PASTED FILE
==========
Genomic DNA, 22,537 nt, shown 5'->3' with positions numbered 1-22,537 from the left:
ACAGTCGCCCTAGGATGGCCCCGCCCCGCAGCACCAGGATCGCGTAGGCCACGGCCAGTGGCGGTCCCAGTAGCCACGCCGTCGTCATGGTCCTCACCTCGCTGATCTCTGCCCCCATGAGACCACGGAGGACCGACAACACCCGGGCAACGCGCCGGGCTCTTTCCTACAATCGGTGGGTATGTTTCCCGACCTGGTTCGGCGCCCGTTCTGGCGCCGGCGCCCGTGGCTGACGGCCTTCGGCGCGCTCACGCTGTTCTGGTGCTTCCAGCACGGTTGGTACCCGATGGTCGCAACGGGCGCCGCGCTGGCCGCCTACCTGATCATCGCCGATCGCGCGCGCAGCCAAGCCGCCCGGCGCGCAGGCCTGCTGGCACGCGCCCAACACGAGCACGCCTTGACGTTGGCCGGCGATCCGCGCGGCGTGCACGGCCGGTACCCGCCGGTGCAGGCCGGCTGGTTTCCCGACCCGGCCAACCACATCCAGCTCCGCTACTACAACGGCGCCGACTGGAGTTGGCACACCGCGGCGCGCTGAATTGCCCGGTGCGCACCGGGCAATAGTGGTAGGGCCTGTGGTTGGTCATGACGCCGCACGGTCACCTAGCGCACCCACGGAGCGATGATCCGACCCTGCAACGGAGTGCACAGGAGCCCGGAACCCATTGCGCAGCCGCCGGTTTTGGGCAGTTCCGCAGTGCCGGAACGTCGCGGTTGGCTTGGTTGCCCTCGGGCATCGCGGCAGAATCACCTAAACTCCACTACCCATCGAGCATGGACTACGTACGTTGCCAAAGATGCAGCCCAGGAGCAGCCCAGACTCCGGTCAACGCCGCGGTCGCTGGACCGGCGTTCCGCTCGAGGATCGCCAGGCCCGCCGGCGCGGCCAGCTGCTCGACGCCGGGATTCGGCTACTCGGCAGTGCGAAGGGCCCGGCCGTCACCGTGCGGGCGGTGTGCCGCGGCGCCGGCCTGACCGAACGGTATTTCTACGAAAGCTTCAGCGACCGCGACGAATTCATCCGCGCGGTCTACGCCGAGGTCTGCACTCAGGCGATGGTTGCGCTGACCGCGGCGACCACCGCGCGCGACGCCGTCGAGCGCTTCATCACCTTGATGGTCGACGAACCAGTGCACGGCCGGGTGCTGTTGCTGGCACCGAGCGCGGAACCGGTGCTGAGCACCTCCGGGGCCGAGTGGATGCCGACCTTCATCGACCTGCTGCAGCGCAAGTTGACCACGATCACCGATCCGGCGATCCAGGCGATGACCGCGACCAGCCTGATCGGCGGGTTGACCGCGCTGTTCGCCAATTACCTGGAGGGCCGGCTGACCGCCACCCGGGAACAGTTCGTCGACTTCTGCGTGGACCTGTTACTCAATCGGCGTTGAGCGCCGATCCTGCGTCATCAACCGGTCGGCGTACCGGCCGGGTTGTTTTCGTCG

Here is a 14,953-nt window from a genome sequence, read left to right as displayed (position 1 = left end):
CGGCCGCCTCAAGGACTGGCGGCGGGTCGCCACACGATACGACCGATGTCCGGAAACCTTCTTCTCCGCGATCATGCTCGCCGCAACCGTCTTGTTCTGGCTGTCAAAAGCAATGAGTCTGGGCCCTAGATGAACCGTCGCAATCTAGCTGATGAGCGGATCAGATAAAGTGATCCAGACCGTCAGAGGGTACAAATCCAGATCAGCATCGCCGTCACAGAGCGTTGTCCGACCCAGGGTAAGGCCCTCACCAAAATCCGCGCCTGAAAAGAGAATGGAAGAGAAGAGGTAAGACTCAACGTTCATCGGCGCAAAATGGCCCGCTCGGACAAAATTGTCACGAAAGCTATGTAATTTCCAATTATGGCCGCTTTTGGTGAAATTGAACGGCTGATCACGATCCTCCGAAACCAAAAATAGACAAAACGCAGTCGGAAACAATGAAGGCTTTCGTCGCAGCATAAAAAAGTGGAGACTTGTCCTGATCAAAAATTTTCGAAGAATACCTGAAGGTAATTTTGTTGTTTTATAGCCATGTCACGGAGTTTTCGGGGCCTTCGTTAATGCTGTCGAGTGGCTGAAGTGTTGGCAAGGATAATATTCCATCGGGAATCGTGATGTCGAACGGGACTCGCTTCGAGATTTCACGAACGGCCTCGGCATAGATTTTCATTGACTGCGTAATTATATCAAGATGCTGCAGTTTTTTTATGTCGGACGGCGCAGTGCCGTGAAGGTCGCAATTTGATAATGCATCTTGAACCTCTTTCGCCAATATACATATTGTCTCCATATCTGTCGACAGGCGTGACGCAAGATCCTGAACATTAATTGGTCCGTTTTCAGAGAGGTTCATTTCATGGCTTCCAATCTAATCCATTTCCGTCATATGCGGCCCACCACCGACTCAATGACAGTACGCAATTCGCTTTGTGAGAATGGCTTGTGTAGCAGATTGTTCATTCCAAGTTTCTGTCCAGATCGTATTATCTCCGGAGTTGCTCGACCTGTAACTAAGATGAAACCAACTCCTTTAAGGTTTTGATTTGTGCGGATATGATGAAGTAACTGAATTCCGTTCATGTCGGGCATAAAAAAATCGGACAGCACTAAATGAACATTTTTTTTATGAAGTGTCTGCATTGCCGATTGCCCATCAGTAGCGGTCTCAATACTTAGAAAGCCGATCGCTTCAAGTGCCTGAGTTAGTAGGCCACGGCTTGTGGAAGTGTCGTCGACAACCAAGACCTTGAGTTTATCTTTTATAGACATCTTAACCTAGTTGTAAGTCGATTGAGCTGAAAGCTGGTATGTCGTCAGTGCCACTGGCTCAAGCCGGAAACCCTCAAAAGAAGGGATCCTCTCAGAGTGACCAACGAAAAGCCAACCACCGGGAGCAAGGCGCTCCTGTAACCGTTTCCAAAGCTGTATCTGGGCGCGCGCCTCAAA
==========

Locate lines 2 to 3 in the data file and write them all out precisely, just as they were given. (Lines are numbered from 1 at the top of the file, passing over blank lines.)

ACAGTCGCCCTAGGATGGCCCCGCCCCGCAGCACCAGGATCGCGTAGGCCACGGCCAGTGGCGGTCCCAGTAGCCACGCCGTCGTCATGGTCCTCACCTCGCTGATCTCTGCCCCCATGAGACCACGGAGGACCGACAACACCCGGGCAACGCGCCGGGCTCTTTCCTACAATCGGTGGGTATGTTTCCCGACCTGGTTCGGCGCCCGTTCTGGCGCCGGCGCCCGTGGCTGACGGCCTTCGGCGCGCTCACGCTGTTCTGGTGCTTCCAGCACGGTTGGTACCCGATGGTCGCAACGGGCGCCGCGCTGGCCGCCTACCTGATCATCGCCGATCGCGCGCGCAGCCAAGCCGCCCGGCGCGCAGGCCTGCTGGCACGCGCCCAACACGAGCACGCCTTGACGTTGGCCGGCGATCCGCGCGGCGTGCACGGCCGGTACCCGCCGGTGCAGGCCGGCTGGTTTCCCGACCCGGCCAACCACATCCAGCTCCGCTACTACAACGGCGCCGACTGGAGTTGGCACACCGCGGCGCGCTGAATTGCCCGGTGCGCACCGGGCAATAGTGGTAGGGCCTGTGGTTGGTCATGACGCCGCACGGTCACCTAGCGCACCCACGGAGCGATGATCCGACCCTGCAACGGAGTGCACAGGAGCCCGGAACCCATTGCGCAGCCGCCGGTTTTGGGCAGTTCCGCAGTGCCGGAACGTCGCGGTTGGCTTGGTTGCCCTCGGGCATCGCGGCAGAATCACCTAAACTCCACTACCCATCGAGCATGGACTACGTACGTTGCCAAAGATGCAGCCCAGGAGCAGCCCAGACTCCGGTCAACGCCGCGGTCGCTGGACCGGCGTTCCGCTCGAGGATCGCCAGGCCCGCCGGCGCGGCCAGCTGCTCGACGCCGGGATTCGGCTACTCGGCAGTGCGAAGGGCCCGGCCGTCACCGTGCGGGCGGTGTGCCGCGGCGCCGGCCTGACCGAACGGTATTTCTACGAAAGCTTCAGCGACCGCGACGAATTCATCCGCGCGGTCTACGCCGAGGTCTGCACTCAGGCGATGGTTGCGCTGACCGCGGCGACCACCGCGCGCGACGCCGTCGAGCGCTTCATCACCTTGATGGTCGACGAACCAGTGCACGGCCGGGTGCTGTTGCTGGCACCGAGCGCGGAACCGGTGCTGAGCACCTCCGGGGCCGAGTGGATGCCGACCTTCATCGACCTGCTGCAGCGCAAGTTGACCACGATCACCGATCCGGCGATCCAGGCGATGACCGCGACCAGCCTGATCGGCGGGTTGACCGCGCTGTTCGCCAATTACCTGGAGGGCCGGCTGACCGCCACCCGGGAACAGTTCGTCGACTTCTGCGTGGACCTGTTACTCAATCGGCGTTGAGCGCCGATCCTGCGTCATCAACCGGTCGGCGTACCGGCCGGGTTGTTTTCGTCG

Here is a 14,953-nt window from a genome sequence, read left to right as displayed (position 1 = left end):